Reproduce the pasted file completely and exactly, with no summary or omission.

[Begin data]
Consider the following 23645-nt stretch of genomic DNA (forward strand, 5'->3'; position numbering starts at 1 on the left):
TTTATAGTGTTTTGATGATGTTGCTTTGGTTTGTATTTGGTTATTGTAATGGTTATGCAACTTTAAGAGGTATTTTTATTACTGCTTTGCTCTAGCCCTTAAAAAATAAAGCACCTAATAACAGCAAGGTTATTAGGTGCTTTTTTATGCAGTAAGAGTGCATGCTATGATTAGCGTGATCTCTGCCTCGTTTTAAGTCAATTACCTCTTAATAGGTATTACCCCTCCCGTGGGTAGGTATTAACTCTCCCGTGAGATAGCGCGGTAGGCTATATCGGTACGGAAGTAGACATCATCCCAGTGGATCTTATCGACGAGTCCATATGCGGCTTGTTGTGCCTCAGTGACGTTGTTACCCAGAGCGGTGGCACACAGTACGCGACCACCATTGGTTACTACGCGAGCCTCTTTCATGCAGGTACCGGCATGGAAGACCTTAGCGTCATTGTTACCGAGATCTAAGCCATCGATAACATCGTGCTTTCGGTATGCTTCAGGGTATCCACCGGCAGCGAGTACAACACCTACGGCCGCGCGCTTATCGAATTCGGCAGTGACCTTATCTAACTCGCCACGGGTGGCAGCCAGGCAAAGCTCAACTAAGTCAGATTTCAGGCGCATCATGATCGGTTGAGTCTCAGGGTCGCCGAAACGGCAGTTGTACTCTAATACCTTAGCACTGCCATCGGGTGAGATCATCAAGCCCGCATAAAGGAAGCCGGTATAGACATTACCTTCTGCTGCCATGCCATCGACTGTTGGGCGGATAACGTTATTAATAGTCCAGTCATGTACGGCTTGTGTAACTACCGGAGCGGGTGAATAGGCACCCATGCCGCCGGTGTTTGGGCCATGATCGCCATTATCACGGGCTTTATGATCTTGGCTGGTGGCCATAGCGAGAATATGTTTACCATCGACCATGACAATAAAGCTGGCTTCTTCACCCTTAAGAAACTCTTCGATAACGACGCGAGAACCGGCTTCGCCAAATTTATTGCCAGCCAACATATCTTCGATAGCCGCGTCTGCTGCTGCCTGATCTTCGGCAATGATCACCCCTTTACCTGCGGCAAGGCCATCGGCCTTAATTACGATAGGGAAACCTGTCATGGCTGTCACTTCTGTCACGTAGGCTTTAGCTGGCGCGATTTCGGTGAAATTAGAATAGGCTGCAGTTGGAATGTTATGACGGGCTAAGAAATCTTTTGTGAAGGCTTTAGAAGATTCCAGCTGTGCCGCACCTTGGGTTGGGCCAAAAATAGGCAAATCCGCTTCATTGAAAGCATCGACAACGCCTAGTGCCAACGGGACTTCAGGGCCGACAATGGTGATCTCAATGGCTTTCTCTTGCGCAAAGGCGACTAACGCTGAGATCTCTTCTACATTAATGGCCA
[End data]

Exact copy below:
Consider the following 23645-nt stretch of genomic DNA (forward strand, 5'->3'; position numbering starts at 1 on the left):
TTTATAGTGTTTTGATGATGTTGCTTTGGTTTGTATTTGGTTATTGTAATGGTTATGCAACTTTAAGAGGTATTTTTATTACTGCTTTGCTCTAGCCCTTAAAAAATAAAGCACCTAATAACAGCAAGGTTATTAGGTGCTTTTTTATGCAGTAAGAGTGCATGCTATGATTAGCGTGATCTCTGCCTCGTTTTAAGTCAATTACCTCTTAATAGGTATTACCCCTCCCGTGGGTAGGTATTAACTCTCCCGTGAGATAGCGCGGTAGGCTATATCGGTACGGAAGTAGACATCATCCCAGTGGATCTTATCGACGAGTCCATATGCGGCTTGTTGTGCCTCAGTGACGTTGTTACCCAGAGCGGTGGCACACAGTACGCGACCACCATTGGTTACTACGCGAGCCTCTTTCATGCAGGTACCGGCATGGAAGACCTTAGCGTCATTGTTACCGAGATCTAAGCCATCGATAACATCGTGCTTTCGGTATGCTTCAGGGTATCCACCGGCAGCGAGTACAACACCTACGGCCGCGCGCTTATCGAATTCGGCAGTGACCTTATCTAACTCGCCACGGGTGGCAGCCAGGCAAAGCTCAACTAAGTCAGATTTCAGGCGCATCATGATCGGTTGAGTCTCAGGGTCGCCGAAACGGCAGTTGTACTCTAATACCTTAGCACTGCCATCGGGTGAGATCATCAAGCCCGCATAAAGGAAGCCGGTATAGACATTACCTTCTGCTGCCATGCCATCGACTGTTGGGCGGATAACGTTATTAATAGTCCAGTCATGTACGGCTTGTGTAACTACCGGAGCGGGTGAATAGGCACCCATGCCGCCGGTGTTTGGGCCATGATCGCCATTATCACGGGCTTTATGATCTTGGCTGGTGGCCATAGCGAGAATATGTTTACCATCGACCATGACAATAAAGCTGGCTTCTTCACCCTTAAGAAACTCTTCGATAACGACGCGAGAACCGGCTTCGCCAAATTTATTGCCAGCCAACATATCTTCGATAGCCGCGTCTGCTGCTGCCTGATCTTCGGCAATGATCACCCCTTTACCTGCGGCAAGGCCATCGGCCTTAATTACGATAGGGAAACCTGTCATGGCTGTCACTTCTGTCACGTAGGCTTTAGCTGGCGCGATTTCGGTGAAATTAGAATAGGCTGCAGTTGGAATGTTATGACGGGCTAAGAAATCTTTTGTGAAGGCTTTAGAAGATTCCAGCTGTGCCGCACCTTGGGTTGGGCCAAAAATAGGCAAATCCGCTTCATTGAAAGCATCGACAACGCCTAGTGCCAACGGGACTTCAGGGCCGACAATGGTGATCTCAATGGCTTTCTCTTGCGCAAAGGCGACTAACGCTGAGATCTCTTCTACATTAATGGCCA